- Directed by Rick Morales
- October 8, 2017 (New York Comic Con) / October 10, 2017
- Bruce Wayne / Batman-Adam West
- Dick Grayson / Robin-Burt Ward
- Harvey Dent / Two-Face-William Shatner
- Catwoman-Julie Newmar
- Alfred Pennyworth-Steven Weber
- Commissioner Gordon, Hugo Strange-Jim Ward
- Chief Miles O’Hara, Warden Crichton-Thomas Lennon
- Aunt Harriet Cooper-Lynne Marie Stewart
- Joker, Bookworm, Desmond Dumas-Jeff Bergman
- Riddler, King Tut-Wally Wingert
- Penguin-William Salyers
- Dr. Harleen Quinzel-Sirena Irwin
- Lucilee Diamond-Lee Meriwether
When Gotham District Attorney Harvey Dent is mutilated in a lab accident, the Dynamic Duo must face off against a slew of villains to stop the villainous Two-Face.
Batman vs. Two-Face is the second and final film spinoff inspired by the live action Batman series of the late 60s. And as they did before they managed to perfectly encapsulate the feel and the appearance of that show with a few caveats probably due to the estates of the deceased actors as well as modern tastes.
What I like is that they reached into the mythology of the TV show for the villains used. There is a veritable potpourri of characters here. We have Joker, Bookworm, Riddler, King Tut, Penguin, Egghead, and Mister Freeze all making appearances here.
They even dip a little bit into characters that have not appeared in the show but rather appear elsewhere in the Batman mythos. Hugo Strange and Dr. Harleen Quinzel show up. Makes me think they were planning to use her fully in a third film of some type which due to the death of Adam West never came to be. They hinted at a connection between her and Joker in her only scene.
The real treat in all this is William Shatner showing up as Harvey Dent/Two-Face. I’m not sure there is any other actor who could have voiced him in this movie. I do not think there was ever another actor more perfect for the role of Dent in this fictional universe.
When you think of Star Trek you think of something a little more serious from Shatner but when it comes to his general place in pop culture, I think he floats somewhere in the realm that Adam West does as well. That is not anything to be ashamed of. Captain Kirk is an icon and William Shatner is a significant pop-culture figure beyond that. His acting style is certainly unique and has lent itself more to just generally weird performances than it has to drama.
Adam West returns as Batman/Bruce Wayne. He is once again the big Boy Scout in a Batcape. Nobody is this wholesome and clean and the more I think about it the more I think that the TV show, though inspired by the comics of the time, may have been a parody as well of the comics of the time. They were wholesome but not THIS wholesome.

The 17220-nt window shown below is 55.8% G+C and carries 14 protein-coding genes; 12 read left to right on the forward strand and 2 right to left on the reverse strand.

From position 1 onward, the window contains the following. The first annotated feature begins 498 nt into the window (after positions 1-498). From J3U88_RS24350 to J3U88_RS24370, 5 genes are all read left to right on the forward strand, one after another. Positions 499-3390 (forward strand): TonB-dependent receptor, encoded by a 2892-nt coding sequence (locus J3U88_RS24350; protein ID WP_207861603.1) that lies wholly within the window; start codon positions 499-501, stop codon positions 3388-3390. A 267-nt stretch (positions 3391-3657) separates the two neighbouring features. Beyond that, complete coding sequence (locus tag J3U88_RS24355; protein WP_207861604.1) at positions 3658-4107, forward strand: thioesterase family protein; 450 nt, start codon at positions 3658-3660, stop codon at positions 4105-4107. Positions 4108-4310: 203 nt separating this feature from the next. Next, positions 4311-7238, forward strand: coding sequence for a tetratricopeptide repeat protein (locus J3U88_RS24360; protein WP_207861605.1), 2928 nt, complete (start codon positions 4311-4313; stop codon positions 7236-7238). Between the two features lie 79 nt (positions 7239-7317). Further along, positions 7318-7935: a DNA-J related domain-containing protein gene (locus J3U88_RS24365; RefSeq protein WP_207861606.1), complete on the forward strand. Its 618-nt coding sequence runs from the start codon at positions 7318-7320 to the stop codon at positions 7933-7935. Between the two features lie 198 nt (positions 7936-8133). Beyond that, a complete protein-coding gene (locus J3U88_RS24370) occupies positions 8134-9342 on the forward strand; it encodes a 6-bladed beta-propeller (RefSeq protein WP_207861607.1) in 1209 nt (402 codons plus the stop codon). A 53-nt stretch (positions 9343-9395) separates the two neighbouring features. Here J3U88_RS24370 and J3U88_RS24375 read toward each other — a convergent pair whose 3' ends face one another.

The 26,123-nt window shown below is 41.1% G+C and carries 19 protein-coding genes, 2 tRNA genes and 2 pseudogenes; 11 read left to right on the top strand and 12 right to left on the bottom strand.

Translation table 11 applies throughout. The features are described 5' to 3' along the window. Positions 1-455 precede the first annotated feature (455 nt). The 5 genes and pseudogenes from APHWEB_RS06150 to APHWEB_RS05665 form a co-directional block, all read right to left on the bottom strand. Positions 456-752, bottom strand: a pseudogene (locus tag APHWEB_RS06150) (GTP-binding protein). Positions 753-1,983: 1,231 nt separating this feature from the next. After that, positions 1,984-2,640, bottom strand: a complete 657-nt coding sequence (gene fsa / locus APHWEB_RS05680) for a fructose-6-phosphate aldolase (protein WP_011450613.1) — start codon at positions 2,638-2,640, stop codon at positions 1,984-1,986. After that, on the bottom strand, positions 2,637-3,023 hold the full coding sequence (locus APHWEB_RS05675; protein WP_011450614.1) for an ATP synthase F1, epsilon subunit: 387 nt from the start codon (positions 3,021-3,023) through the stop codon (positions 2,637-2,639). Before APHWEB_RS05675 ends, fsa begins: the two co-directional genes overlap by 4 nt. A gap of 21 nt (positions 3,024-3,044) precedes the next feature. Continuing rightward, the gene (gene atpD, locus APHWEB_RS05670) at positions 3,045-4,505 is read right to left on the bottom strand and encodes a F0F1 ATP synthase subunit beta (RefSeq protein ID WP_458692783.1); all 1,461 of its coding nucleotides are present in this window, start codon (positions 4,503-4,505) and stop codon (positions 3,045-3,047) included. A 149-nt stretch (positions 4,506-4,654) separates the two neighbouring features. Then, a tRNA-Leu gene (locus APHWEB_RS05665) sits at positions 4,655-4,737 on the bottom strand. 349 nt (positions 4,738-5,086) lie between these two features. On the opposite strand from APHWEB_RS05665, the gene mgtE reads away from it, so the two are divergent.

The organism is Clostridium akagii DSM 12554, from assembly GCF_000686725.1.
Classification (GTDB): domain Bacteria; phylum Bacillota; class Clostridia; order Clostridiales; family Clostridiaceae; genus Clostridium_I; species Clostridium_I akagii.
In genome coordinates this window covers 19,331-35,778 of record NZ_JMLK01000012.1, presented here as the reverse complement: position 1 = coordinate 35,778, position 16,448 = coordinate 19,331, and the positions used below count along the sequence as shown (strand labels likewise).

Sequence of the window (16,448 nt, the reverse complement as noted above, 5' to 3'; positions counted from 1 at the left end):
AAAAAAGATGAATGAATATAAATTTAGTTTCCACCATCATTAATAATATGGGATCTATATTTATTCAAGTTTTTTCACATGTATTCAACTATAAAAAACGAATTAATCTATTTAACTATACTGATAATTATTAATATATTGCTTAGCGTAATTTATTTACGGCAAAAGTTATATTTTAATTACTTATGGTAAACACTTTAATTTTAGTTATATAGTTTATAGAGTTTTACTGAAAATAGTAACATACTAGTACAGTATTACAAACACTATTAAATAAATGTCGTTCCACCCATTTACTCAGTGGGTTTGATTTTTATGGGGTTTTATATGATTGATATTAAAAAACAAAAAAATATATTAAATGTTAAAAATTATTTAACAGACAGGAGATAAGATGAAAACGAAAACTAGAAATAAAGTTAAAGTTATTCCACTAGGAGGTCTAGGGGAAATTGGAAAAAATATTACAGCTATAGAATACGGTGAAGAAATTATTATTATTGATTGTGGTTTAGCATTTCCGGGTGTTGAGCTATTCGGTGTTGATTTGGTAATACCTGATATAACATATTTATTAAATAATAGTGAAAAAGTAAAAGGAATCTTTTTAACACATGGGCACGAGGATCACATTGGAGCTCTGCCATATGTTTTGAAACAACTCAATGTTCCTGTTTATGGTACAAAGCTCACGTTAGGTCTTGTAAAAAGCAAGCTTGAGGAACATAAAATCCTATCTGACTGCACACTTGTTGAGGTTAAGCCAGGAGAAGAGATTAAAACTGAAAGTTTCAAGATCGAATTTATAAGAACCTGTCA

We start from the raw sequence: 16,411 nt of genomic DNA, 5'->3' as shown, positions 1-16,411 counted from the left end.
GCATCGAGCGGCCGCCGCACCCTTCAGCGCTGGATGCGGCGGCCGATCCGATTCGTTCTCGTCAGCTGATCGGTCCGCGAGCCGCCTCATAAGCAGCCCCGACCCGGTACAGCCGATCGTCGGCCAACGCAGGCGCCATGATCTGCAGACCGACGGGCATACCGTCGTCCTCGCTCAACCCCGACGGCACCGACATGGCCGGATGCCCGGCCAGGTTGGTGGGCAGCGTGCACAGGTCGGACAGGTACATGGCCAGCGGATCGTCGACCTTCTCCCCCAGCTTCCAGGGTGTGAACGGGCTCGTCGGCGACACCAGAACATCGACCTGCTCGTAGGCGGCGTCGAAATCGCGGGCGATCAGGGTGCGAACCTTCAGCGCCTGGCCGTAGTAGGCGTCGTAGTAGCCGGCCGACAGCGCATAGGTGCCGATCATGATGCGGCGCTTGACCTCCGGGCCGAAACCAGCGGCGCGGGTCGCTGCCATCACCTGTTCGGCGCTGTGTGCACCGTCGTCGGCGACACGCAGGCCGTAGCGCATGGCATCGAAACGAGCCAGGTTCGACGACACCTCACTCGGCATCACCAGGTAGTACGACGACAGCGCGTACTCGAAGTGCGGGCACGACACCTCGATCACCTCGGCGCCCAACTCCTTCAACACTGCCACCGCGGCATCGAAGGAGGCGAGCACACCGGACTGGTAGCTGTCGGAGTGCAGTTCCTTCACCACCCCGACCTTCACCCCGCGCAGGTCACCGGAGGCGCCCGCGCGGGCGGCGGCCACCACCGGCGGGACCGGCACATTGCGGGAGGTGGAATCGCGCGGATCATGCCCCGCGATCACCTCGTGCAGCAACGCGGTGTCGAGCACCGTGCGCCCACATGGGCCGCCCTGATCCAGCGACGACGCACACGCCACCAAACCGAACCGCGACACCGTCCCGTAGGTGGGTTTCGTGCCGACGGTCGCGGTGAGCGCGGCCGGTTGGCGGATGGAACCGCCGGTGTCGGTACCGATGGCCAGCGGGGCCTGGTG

And who best to play his sidekick Dick Grayson/Robin but Burt Ward? He is all “Gosh darn!” and earnest stereotypical idealized 50s teen. I know Batman came out in the 60s, but Robin was not a kid from that era. Take a look to Leave It To Beaver for what I mean.
They certainly play up the Batman and Catwoman romance theme here. I don’t believe there was an actual romance at any point between the two in the series. As best as I can remember they were merely attracted to one another when Catwoman would wear a disguise as a character with a name that was clearly a pun on her being a cat themed villain. In that it takes its inspiration from the comics and the movies and the assorted filmed iterations of the Batman and Catwoman dynamic.
Something else this movie does differently from the show is the Bright Knight shows up largely at night. In this film and its predecessor, you don’t see him active during the day like he was in the Batman live action series.
Julie Newmar through voice acting still sells the part and she ranks as my favorite Catwoman. She knew and to a large extent still knows how to use what she has. There is just something about the way she talks and in the original series how she walked and reacted. She gives Catwoman here almost as much sensuality and sexuality as she had originally.
Speaking of Catwoman, Lee Meriwether voices a character named Lucilee Diamond with whom Catwoman switches places. Aside from the name being a pun, Meriweather played Catwoman in Batman: The Movie. A rather clever joke if you are aware of who is voicing the character.
The plot of the film starts out with Hugo Strange trying to use a machine to drain all the evil out of an assortment of villains. This seems like a really goofy plot perfect for superhero comedy but Star Trek: The Next Generation used something very similar in a first season episode to kill off Tasha Yar. Come to think of it, it was goofy there and didn’t really fit. However it works here.
Batman vs. Two-Face is a witty film that doesn’t give you side splitting jokes but is still humorous. It’s just silly fun. Its goal is to entertain. Batman is ridiculously upstanding. Robin is ridiculously all American. They do hang a lantern on the police of the Gotham PD knowing they are regularly outmatched by every super villain that shows up and can’t handle the crime of the city without Batman.
And what can I say? The animation is great. It is directly inspired by the television series. While I don’t believe this is officially a continuation of the TV show, you could certainly feel it was. The tone and the look and everything went so well with it.
Batman vs. Two-Face is a fantastic follow-up to Batman: The Return of the Caped Crusaders. Much like its predecessor it feels like it belongs with the show that inspired it. If you want something light or are a fan of the 60 series, then this is worth taking a look at. I recommend this!